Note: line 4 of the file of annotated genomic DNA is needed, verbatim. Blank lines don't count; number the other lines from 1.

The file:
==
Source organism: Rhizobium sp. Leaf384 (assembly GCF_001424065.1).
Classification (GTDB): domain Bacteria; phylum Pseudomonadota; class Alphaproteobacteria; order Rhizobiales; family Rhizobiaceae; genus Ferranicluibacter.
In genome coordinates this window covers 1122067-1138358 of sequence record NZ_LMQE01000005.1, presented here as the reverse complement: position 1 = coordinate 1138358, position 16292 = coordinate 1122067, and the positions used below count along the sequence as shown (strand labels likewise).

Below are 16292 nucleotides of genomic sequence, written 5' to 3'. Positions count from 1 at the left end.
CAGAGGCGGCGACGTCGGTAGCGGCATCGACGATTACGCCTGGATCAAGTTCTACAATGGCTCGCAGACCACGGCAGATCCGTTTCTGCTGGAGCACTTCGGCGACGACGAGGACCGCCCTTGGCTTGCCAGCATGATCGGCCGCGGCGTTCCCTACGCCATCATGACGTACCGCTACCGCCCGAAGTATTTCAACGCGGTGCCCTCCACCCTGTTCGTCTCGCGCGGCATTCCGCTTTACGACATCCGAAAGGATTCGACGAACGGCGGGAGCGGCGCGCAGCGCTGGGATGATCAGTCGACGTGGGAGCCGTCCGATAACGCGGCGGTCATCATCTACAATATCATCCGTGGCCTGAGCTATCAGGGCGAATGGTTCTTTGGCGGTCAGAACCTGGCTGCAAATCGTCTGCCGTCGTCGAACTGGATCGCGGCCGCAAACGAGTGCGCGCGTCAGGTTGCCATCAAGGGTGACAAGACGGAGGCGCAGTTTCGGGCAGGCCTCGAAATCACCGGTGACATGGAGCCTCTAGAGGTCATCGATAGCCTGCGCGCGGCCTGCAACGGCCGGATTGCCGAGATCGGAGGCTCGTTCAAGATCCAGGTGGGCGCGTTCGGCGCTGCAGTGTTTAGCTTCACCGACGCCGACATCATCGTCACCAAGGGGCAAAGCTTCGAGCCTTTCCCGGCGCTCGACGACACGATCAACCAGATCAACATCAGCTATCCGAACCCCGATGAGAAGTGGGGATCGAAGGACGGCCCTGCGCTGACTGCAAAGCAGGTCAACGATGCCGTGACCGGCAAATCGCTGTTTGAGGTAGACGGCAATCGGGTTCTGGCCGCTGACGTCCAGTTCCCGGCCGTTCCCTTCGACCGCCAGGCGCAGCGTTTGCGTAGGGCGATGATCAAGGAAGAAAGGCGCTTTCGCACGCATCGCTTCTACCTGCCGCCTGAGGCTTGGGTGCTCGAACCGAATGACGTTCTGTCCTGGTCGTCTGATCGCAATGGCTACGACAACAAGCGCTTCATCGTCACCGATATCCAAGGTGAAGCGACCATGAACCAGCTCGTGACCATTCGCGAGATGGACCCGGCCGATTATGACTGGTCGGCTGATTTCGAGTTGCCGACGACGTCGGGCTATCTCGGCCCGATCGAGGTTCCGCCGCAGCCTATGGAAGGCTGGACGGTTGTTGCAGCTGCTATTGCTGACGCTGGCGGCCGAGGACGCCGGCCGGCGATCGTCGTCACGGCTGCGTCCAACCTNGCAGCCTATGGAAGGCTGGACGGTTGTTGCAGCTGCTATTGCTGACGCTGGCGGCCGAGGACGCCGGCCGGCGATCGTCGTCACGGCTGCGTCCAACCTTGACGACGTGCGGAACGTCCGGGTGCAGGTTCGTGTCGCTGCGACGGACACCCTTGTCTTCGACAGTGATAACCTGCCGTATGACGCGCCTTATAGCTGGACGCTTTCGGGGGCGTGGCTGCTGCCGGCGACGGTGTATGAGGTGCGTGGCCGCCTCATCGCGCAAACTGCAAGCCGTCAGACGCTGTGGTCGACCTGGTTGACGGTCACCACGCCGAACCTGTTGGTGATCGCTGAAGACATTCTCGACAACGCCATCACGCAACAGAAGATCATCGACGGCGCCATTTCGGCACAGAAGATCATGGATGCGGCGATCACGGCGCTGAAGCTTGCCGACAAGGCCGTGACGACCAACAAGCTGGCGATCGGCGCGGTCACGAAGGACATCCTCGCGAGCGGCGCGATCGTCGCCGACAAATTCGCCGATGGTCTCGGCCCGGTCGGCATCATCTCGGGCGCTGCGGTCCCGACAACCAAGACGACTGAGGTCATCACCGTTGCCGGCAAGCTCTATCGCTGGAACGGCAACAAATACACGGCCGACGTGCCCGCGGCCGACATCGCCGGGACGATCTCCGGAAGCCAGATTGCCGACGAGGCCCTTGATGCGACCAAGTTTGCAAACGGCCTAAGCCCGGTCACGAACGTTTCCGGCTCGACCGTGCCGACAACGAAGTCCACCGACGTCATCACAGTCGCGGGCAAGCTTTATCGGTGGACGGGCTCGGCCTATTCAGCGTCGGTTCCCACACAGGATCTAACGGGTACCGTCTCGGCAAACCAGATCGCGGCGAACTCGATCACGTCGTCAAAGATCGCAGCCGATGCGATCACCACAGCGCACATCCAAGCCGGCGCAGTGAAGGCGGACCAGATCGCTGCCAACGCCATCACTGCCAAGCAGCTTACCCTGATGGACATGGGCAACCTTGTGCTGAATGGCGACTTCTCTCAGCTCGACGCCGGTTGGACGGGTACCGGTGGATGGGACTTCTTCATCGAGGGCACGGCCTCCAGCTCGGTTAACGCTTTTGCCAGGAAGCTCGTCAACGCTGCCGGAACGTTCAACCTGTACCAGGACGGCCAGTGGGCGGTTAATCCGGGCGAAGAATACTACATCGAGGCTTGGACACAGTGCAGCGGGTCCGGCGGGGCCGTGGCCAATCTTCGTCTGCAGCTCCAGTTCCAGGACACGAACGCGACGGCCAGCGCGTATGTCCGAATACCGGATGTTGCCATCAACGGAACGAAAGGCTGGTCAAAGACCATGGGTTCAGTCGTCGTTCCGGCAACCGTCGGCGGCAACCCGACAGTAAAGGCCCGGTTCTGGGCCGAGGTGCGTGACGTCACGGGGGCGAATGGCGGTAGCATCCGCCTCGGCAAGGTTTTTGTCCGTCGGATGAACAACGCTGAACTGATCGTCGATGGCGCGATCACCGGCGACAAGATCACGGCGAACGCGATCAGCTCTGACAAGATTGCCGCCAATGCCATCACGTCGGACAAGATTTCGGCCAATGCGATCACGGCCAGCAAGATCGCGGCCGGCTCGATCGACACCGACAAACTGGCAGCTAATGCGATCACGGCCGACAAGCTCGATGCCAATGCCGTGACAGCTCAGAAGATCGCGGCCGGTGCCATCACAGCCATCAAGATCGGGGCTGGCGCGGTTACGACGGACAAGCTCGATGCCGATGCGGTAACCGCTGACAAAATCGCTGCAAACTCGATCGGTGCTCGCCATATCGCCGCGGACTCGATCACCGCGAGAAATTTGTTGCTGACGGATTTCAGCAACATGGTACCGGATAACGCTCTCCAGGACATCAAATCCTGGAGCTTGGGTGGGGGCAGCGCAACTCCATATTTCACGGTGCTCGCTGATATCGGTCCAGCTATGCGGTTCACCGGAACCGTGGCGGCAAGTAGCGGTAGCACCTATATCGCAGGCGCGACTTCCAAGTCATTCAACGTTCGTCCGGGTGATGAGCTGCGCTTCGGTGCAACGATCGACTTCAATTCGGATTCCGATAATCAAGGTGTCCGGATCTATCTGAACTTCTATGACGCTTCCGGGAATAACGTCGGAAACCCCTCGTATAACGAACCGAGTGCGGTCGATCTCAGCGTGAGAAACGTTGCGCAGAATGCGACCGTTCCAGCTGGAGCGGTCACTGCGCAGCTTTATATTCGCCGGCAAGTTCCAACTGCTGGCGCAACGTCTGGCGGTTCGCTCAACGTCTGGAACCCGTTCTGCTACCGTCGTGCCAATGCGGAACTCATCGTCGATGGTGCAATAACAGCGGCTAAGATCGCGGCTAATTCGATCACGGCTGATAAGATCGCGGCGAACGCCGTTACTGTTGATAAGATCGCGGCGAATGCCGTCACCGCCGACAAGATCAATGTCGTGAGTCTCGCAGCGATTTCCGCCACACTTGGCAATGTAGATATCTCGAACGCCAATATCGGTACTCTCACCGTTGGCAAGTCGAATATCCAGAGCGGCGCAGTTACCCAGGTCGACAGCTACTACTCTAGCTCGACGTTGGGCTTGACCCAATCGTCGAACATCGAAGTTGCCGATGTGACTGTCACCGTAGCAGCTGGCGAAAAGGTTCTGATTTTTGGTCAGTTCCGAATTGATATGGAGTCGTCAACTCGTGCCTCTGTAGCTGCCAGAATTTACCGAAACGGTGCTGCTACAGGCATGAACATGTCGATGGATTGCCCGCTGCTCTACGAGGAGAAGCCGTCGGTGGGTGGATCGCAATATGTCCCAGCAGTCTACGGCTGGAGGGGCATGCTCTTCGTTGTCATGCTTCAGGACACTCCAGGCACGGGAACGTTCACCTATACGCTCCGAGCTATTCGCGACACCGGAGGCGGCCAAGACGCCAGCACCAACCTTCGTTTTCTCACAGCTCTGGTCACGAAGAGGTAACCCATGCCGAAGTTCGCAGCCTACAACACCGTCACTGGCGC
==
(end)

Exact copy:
Below are 16292 nucleotides of genomic sequence, written 5' to 3'. Positions count from 1 at the left end.